Fairfax Connector bus drivers who were on strike have reached an agreement with Transdev and are expected to return to work Monday.
More than 500 members of the ATU Local 1764 began picketing early Thursday, calling for for better pay, benefits and working conditions.
The strike shut down nearly 85 percent of Fairfax Connector service, according to the union. About 30,000 people rely on the buses for their daily commute.
“We still have items to negotiate, but our riders come first and foremost for us. We are going back to work because their support and that of elected officials and allies have helped us make significant advances at the table,” said ATU International President John Costa said in a release Sunday night.
“Our strike was a victory, sending a loud and clear message to Transdev that we won’t tolerate their unlawful tactics at the bargaining table. We do reserve the right to walk off the job again if the good faith bargaining by Transdev disappears,” Costa said.
"Transdev and the union have come to a mutual agreement to end the current strike. The parties are continuing to bargain in good faith and hope to come to a contract soon," a spokesperson for Transdev said in a statement.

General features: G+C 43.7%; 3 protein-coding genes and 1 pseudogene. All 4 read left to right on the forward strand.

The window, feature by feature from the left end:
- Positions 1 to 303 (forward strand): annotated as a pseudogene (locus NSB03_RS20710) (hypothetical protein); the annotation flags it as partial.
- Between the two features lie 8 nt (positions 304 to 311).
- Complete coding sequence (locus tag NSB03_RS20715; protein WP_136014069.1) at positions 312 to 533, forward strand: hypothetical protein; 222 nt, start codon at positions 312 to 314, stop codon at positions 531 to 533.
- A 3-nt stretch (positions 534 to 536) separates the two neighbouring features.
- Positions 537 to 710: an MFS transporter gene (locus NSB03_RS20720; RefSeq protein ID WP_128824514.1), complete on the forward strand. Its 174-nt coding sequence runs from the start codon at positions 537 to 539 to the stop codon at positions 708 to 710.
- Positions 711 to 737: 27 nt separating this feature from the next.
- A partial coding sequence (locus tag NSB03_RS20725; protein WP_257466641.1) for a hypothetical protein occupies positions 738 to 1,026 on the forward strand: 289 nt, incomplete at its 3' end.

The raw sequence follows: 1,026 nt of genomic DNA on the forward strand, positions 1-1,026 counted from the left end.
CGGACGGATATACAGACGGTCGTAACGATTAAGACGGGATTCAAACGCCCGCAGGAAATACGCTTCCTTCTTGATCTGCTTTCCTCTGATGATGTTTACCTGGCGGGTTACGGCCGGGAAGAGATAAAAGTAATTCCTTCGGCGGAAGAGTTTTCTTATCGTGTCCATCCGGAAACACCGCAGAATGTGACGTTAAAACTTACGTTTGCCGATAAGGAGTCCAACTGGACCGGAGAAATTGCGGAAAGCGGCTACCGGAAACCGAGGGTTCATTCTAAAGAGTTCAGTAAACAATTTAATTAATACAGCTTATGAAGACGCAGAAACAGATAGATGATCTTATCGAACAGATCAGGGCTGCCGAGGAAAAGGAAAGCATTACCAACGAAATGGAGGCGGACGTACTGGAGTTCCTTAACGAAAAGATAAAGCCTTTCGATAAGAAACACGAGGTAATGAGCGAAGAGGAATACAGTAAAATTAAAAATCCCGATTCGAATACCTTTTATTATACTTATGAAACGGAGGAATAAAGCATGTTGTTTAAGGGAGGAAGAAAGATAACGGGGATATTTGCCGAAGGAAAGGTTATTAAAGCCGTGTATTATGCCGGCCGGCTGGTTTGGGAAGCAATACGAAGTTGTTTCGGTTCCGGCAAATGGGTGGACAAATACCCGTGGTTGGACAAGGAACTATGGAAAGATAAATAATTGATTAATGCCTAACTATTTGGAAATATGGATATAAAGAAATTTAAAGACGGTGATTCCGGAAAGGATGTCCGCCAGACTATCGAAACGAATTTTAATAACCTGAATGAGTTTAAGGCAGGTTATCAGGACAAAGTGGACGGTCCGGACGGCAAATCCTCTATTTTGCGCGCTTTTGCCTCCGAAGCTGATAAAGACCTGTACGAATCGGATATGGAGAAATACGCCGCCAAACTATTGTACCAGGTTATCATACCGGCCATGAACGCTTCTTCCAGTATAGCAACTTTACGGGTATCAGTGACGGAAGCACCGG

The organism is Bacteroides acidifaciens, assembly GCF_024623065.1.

Transdev workers at Metro's Cinder Bed Road garage in Lorton have been on strike for six weeks.
They have asked Metro to hire them directly or force Transdev to negotiate.
Wages and health insurance are among top concerns. Striking Metrobus workers say they are paid significantly less than their counterparts who are employed by Metro. They also say Transdev charges them a $6,000 deductible for health insurance, making it challenging for them to save for retirement.
This strike is affecting thousands of people in Northern Virginia who rely on bus routes 17, 18 and 29. In some cases, commute times have more than doubled.